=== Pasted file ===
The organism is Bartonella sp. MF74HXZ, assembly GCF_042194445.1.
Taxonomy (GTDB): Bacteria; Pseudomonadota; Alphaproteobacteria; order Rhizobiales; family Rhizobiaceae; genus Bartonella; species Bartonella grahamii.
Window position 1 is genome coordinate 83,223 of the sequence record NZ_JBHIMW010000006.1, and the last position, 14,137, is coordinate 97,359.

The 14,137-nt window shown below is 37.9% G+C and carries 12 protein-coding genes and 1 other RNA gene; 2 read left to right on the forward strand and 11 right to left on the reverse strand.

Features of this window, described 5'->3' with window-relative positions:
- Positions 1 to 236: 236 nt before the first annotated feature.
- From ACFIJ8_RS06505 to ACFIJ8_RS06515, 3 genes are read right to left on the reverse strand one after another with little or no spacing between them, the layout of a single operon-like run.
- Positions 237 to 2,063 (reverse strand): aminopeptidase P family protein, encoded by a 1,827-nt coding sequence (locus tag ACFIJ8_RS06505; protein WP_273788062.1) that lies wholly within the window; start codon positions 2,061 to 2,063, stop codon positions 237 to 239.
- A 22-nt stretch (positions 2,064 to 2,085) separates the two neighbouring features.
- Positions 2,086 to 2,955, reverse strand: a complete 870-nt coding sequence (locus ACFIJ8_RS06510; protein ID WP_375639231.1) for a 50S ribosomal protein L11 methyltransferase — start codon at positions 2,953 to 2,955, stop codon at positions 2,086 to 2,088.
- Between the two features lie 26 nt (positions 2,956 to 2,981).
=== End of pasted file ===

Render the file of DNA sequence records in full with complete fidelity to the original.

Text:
The organism is Bartonella sp. MF74HXZ, assembly GCF_042194445.1.
Taxonomy (GTDB): Bacteria; Pseudomonadota; Alphaproteobacteria; order Rhizobiales; family Rhizobiaceae; genus Bartonella; species Bartonella grahamii.
Window position 1 is genome coordinate 83,223 of the sequence record NZ_JBHIMW010000006.1, and the last position, 14,137, is coordinate 97,359.

The 14,137-nt window shown below is 37.9% G+C and carries 12 protein-coding genes and 1 other RNA gene; 2 read left to right on the forward strand and 11 right to left on the reverse strand.

Features of this window, described 5'->3' with window-relative positions:
- Positions 1 to 236: 236 nt before the first annotated feature.
- From ACFIJ8_RS06505 to ACFIJ8_RS06515, 3 genes are read right to left on the reverse strand one after another with little or no spacing between them, the layout of a single operon-like run.
- Positions 237 to 2,063 (reverse strand): aminopeptidase P family protein, encoded by a 1,827-nt coding sequence (locus tag ACFIJ8_RS06505; protein WP_273788062.1) that lies wholly within the window; start codon positions 2,061 to 2,063, stop codon positions 237 to 239.
- A 22-nt stretch (positions 2,064 to 2,085) separates the two neighbouring features.
- Positions 2,086 to 2,955, reverse strand: a complete 870-nt coding sequence (locus ACFIJ8_RS06510; protein ID WP_375639231.1) for a 50S ribosomal protein L11 methyltransferase — start codon at positions 2,953 to 2,955, stop codon at positions 2,086 to 2,088.
- Between the two features lie 26 nt (positions 2,956 to 2,981).